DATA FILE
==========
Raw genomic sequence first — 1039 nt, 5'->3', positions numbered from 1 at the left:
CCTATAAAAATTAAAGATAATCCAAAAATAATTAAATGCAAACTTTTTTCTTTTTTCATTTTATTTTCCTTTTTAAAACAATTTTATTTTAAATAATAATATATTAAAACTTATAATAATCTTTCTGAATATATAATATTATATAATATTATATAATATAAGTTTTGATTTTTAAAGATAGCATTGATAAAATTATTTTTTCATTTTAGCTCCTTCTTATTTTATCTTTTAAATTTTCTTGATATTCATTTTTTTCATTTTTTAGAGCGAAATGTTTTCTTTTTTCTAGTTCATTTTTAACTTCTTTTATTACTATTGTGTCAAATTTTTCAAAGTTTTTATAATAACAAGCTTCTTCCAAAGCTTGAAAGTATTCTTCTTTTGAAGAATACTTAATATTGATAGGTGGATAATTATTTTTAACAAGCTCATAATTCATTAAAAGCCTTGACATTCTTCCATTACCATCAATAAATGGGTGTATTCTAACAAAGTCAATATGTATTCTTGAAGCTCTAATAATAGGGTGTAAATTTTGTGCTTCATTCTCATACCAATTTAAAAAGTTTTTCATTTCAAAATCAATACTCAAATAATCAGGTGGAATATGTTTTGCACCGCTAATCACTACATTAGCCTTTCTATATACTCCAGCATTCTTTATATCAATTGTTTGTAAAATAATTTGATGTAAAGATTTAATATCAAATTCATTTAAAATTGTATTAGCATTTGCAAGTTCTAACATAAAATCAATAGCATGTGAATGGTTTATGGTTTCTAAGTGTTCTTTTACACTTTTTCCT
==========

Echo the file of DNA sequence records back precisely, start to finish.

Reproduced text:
Raw genomic sequence first — 1039 nt, 5'->3', positions numbered from 1 at the left:
CCTATAAAAATTAAAGATAATCCAAAAATAATTAAATGCAAACTTTTTTCTTTTTTCATTTTATTTTCCTTTTTAAAACAATTTTATTTTAAATAATAATATATTAAAACTTATAATAATCTTTCTGAATATATAATATTATATAATATTATATAATATAAGTTTTGATTTTTAAAGATAGCATTGATAAAATTATTTTTTCATTTTAGCTCCTTCTTATTTTATCTTTTAAATTTTCTTGATATTCATTTTTTTCATTTTTTAGAGCGAAATGTTTTCTTTTTTCTAGTTCATTTTTAACTTCTTTTATTACTATTGTGTCAAATTTTTCAAAGTTTTTATAATAACAAGCTTCTTCCAAAGCTTGAAAGTATTCTTCTTTTGAAGAATACTTAATATTGATAGGTGGATAATTATTTTTAACAAGCTCATAATTCATTAAAAGCCTTGACATTCTTCCATTACCATCAATAAATGGGTGTATTCTAACAAAGTCAATATGTATTCTTGAAGCTCTAATAATAGGGTGTAAATTTTGTGCTTCATTCTCATACCAATTTAAAAAGTTTTTCATTTCAAAATCAATACTCAAATAATCAGGTGGAATATGTTTTGCACCGCTAATCACTACATTAGCCTTTCTATATACTCCAGCATTCTTTATATCAATTGTTTGTAAAATAATTTGATGTAAAGATTTAATATCAAATTCATTTAAAATTGTATTAGCATTTGCAAGTTCTAACATAAAATCAATAGCATGTGAATGGTTTATGGTTTCTAAGTGTTCTTTTACACTTTTTCCT